What do we mean when we say ‘scientific temper’? We mean an approach to life which uses methods common to science, including questioning, observation of physical reality, testing, analysis and communication. It is an approach that involves the application of logic, argument and analysis to discussion. Jawaharlal Nehru was the first in India to use the phrase, in 1946. This is relevant in today’s context with the appointment of former ISRO Chief K Kasturirangan to head the ninemember panel of the National Educational Policy (NEP).

For those involved in teaching and educational publishing in India, this is great news, for it means that a nationally awarded scientist will be working towards making the Indian education system contemporary, and of higher quality.

I am confident that the panel will consult all the major stakeholders in the process of framing the policy. As this committee supersedes the TSR Subramanian panel, it is hoped that the copious data collected by Subramanian’s team (which carried out a nationwide consultation under the then HRD minister, including conducting statelevel workshops) will be taken into consideration, and utilised appropriately.

But it is difficult to overlook the various inconsistencies in the government’s policy framework. Let us review the profiles of the members of this new panel. While the age cutoff the Hon’ble Prime Minister informally applied while forming his cabinet was seventy years, we now have someone who is seventy-six years old as head of the panel! I am no ageist, merely pointing out a discrepancy. Further, there is not one single, practicing teacher on the panel. More surprising still is the non-inclusion of young persons with a digital/ technology background. India has become the world’s thirdlargest startup ecosystem. A Nasscom report estimates that India may have 11,500 startups by 2020. The Hon’ble HRD Minister recently stated that the government is considering thinner books and introduction of tablets in classrooms. We talk about Digital India every day. None of this is reflected in the appointment of members to the NEP panel.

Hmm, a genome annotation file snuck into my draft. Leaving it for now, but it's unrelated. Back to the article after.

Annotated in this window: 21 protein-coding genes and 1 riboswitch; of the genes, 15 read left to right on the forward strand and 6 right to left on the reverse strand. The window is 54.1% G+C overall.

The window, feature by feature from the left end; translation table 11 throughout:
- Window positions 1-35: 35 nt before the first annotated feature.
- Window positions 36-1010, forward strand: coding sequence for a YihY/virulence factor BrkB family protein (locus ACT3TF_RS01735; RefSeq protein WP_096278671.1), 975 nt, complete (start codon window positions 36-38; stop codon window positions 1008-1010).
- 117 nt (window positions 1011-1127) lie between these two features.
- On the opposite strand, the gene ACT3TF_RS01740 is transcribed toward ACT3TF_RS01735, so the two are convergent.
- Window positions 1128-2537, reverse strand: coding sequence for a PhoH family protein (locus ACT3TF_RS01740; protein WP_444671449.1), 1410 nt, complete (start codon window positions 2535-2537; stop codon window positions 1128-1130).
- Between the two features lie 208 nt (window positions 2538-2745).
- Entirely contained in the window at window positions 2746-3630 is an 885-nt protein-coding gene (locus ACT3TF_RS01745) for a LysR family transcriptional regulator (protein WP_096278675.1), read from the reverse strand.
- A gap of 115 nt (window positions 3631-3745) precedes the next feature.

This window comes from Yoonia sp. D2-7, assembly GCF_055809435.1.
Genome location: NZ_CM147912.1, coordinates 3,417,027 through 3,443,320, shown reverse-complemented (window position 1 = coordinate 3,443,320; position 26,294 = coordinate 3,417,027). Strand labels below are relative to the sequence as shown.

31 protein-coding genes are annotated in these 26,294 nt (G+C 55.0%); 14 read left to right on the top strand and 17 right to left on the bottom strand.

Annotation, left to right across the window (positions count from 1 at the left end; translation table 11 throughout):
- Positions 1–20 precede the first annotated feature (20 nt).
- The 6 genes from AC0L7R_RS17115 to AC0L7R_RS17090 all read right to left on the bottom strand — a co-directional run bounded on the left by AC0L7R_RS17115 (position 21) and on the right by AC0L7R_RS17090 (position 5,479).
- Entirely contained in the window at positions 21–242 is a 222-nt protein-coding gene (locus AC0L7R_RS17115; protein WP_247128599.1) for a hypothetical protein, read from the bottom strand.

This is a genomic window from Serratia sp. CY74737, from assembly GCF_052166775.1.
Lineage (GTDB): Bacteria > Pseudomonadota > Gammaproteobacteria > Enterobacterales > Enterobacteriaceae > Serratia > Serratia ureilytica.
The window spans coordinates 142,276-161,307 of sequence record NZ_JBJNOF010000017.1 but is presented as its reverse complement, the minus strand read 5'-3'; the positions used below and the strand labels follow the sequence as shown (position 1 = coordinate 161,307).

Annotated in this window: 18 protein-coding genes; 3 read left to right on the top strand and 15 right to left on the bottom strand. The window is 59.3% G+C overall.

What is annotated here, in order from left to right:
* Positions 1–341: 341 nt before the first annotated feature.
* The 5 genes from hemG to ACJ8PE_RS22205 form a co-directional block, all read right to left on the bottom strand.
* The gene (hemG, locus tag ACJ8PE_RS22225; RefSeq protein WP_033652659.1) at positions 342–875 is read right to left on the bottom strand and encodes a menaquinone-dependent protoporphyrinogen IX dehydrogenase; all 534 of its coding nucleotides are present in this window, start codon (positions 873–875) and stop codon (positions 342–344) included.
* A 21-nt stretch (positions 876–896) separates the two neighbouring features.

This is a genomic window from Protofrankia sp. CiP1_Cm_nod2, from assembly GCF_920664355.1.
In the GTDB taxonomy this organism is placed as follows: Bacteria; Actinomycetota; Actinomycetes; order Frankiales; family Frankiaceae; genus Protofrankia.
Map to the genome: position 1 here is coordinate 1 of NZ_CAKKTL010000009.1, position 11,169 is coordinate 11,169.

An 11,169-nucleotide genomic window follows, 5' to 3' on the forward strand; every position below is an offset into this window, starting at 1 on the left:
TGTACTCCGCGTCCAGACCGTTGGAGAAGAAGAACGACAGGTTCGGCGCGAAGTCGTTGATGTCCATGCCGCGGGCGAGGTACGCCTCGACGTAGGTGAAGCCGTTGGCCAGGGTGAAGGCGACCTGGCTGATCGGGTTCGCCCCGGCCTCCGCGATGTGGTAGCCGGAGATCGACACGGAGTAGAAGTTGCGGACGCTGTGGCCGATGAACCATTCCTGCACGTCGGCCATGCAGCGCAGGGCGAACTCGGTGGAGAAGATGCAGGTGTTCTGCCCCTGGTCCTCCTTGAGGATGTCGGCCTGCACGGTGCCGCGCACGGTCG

My appeal to the panel is to include practicing teachers, with their invaluable classroom experience, and young technology professionals who are familiar with technology in education/education technology.

"We should aim to get part of the gross NPAs of public sector banks estimated to be at Rs 6.06 lakh crore into education."

With the Goods and Services Tax (GST) rolled out, the government should focus on resolving the bank nonperforming asset (NPA) crisis.

I will conclude by quoting a text from the Ministry of Human Resources Development website: The essence and role of education articulated in the National Policy on Education (NPE), 1986/92, continues to be relevant even 25 years after its formulation (Ref: MHRD – Department of School Education & Literacy).

If that is indeed the case, what role does the government foresee for the newly constituted panel?

How Education Has Grown

1950-51 2097 136 NA 74 578 27
2000-01 6387 2063 877 384 10152 254
2014-15 8471 4251 1353 1093 38498 760

Source MHRD - Table-19: Number of Recognized Educational Institutions

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